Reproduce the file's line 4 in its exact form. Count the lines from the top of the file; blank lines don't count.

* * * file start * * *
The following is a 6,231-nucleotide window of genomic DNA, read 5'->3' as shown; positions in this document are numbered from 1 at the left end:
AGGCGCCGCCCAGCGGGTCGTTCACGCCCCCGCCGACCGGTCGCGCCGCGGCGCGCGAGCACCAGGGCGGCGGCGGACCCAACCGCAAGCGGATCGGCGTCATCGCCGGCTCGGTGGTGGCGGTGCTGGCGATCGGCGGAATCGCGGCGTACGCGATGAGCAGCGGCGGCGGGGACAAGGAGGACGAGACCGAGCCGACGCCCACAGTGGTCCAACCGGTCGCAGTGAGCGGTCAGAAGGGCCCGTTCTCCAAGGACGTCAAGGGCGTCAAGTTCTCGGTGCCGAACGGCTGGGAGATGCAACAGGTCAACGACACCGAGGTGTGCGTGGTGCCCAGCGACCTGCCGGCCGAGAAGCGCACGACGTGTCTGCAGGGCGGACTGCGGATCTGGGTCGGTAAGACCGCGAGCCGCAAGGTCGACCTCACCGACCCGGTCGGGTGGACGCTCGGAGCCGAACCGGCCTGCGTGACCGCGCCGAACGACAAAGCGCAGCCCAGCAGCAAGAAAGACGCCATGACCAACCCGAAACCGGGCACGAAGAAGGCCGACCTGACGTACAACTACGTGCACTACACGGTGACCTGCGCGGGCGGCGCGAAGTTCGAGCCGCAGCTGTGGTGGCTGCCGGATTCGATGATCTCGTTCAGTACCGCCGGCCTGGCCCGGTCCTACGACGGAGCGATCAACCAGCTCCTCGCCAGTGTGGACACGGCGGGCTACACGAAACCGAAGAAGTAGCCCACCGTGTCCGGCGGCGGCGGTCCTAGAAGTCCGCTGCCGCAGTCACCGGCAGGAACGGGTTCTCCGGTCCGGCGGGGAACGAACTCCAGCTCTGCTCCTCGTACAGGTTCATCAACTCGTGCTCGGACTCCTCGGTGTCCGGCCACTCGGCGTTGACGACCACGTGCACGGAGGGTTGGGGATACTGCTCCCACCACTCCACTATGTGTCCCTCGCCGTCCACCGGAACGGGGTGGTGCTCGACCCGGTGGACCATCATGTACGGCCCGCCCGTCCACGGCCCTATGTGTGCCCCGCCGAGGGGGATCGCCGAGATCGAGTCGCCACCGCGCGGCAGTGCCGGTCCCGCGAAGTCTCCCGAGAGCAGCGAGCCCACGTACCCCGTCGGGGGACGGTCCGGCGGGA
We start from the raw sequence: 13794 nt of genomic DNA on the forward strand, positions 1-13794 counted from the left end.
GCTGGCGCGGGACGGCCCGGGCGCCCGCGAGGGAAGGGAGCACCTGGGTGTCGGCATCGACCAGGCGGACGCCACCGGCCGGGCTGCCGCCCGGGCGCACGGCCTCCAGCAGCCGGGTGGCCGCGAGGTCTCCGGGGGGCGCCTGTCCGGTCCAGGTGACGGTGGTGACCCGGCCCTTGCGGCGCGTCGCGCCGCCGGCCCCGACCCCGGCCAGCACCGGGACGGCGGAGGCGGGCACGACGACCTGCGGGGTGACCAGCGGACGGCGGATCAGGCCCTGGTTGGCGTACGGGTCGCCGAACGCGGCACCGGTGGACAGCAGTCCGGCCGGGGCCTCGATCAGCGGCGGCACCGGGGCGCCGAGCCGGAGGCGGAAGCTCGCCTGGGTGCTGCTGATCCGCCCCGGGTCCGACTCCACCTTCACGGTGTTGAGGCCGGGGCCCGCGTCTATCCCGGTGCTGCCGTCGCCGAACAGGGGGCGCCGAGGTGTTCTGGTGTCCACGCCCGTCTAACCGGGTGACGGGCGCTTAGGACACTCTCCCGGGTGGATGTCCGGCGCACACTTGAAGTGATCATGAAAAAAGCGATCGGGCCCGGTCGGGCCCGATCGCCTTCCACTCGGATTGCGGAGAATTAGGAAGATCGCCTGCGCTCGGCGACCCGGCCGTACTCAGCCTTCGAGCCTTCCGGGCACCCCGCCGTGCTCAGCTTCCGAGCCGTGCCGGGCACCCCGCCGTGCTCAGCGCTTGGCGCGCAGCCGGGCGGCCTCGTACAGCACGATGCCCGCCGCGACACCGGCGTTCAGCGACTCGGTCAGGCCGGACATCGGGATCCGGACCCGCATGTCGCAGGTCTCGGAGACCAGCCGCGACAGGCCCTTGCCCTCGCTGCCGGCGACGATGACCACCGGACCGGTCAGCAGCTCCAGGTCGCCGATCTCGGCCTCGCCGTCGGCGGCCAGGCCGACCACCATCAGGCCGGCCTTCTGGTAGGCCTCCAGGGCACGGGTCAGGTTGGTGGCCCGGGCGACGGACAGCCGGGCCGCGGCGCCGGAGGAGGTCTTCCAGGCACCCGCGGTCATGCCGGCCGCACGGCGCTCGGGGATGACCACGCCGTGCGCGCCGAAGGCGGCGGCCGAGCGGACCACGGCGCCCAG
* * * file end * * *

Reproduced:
GCTGGCGCGGGACGGCCCGGGCGCCCGCGAGGGAAGGGAGCACCTGGGTGTCGGCATCGACCAGGCGGACGCCACCGGCCGGGCTGCCGCCCGGGCGCACGGCCTCCAGCAGCCGGGTGGCCGCGAGGTCTCCGGGGGGCGCCTGTCCGGTCCAGGTGACGGTGGTGACCCGGCCCTTGCGGCGCGTCGCGCCGCCGGCCCCGACCCCGGCCAGCACCGGGACGGCGGAGGCGGGCACGACGACCTGCGGGGTGACCAGCGGACGGCGGATCAGGCCCTGGTTGGCGTACGGGTCGCCGAACGCGGCACCGGTGGACAGCAGTCCGGCCGGGGCCTCGATCAGCGGCGGCACCGGGGCGCCGAGCCGGAGGCGGAAGCTCGCCTGGGTGCTGCTGATCCGCCCCGGGTCCGACTCCACCTTCACGGTGTTGAGGCCGGGGCCCGCGTCTATCCCGGTGCTGCCGTCGCCGAACAGGGGGCGCCGAGGTGTTCTGGTGTCCACGCCCGTCTAACCGGGTGACGGGCGCTTAGGACACTCTCCCGGGTGGATGTCCGGCGCACACTTGAAGTGATCATGAAAAAAGCGATCGGGCCCGGTCGGGCCCGATCGCCTTCCACTCGGATTGCGGAGAATTAGGAAGATCGCCTGCGCTCGGCGACCCGGCCGTACTCAGCCTTCGAGCCTTCCGGGCACCCCGCCGTGCTCAGCTTCCGAGCCGTGCCGGGCACCCCGCCGTGCTCAGCGCTTGGCGCGCAGCCGGGCGGCCTCGTACAGCACGATGCCCGCCGCGACACCGGCGTTCAGCGACTCGGTCAGGCCGGACATCGGGATCCGGACCCGCATGTCGCAGGTCTCGGAGACCAGCCGCGACAGGCCCTTGCCCTCGCTGCCGGCGACGATGACCACCGGACCGGTCAGCAGCTCCAGGTCGCCGATCTCGGCCTCGCCGTCGGCGGCCAGGCCGACCACCATCAGGCCGGCCTTCTGGTAGGCCTCCAGGGCACGGGTCAGGTTGGTGGCCCGGGCGACGGACAGCCGGGCCGCGGCGCCGGAGGAGGTCTTCCAGGCACCCGCGGTCATGCCGGCCGCACGGCGCTCGGGGATGACCACGCCGTGCGCGCCGAAGGCGGCGGCCGAGCGGACCACGGCGCCCAG